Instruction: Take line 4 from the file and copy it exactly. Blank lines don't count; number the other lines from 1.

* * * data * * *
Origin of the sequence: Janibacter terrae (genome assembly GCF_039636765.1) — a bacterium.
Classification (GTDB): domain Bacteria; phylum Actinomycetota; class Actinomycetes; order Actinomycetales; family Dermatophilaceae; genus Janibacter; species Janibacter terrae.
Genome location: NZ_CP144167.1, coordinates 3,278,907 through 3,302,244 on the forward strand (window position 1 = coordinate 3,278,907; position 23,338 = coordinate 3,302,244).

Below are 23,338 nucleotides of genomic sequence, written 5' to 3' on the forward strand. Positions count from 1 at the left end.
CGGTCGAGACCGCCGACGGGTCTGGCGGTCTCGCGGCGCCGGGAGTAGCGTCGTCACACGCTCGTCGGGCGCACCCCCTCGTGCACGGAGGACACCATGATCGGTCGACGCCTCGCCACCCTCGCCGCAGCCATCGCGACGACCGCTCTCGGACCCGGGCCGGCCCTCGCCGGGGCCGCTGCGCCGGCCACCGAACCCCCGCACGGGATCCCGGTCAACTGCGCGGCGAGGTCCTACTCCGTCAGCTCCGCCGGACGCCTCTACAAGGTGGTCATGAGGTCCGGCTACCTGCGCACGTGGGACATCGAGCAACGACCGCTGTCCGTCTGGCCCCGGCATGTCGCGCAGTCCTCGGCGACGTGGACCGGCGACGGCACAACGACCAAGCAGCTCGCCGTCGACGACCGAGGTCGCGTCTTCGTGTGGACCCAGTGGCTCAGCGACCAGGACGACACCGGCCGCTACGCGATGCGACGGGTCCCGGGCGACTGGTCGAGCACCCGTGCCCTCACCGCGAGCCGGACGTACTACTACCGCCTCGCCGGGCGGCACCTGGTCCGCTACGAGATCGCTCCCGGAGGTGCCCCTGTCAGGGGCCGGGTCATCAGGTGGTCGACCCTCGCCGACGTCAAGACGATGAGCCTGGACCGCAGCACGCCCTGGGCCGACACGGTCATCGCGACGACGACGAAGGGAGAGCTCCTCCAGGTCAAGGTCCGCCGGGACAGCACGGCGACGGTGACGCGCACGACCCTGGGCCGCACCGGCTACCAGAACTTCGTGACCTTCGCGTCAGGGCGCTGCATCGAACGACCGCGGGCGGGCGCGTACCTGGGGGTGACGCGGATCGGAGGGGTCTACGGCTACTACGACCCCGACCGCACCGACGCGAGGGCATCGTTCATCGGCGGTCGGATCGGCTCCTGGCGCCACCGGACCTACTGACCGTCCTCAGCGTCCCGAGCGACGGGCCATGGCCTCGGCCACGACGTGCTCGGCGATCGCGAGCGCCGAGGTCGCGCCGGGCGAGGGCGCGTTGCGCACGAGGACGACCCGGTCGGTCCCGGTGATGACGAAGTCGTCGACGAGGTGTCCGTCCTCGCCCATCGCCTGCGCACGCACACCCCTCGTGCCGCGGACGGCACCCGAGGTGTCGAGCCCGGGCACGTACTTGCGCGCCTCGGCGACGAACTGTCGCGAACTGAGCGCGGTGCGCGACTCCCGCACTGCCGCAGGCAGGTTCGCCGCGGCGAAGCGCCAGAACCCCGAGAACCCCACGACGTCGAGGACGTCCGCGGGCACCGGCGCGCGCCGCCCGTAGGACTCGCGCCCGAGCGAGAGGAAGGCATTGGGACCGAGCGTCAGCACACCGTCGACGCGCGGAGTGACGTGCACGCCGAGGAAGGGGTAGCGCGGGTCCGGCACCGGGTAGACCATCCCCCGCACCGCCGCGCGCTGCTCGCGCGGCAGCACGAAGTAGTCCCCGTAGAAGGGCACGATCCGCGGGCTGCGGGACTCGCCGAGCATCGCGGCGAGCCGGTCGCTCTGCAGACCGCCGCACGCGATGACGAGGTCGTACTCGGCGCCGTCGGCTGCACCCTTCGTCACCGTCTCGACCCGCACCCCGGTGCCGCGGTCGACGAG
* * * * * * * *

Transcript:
Below are 23,338 nucleotides of genomic sequence, written 5' to 3' on the forward strand. Positions count from 1 at the left end.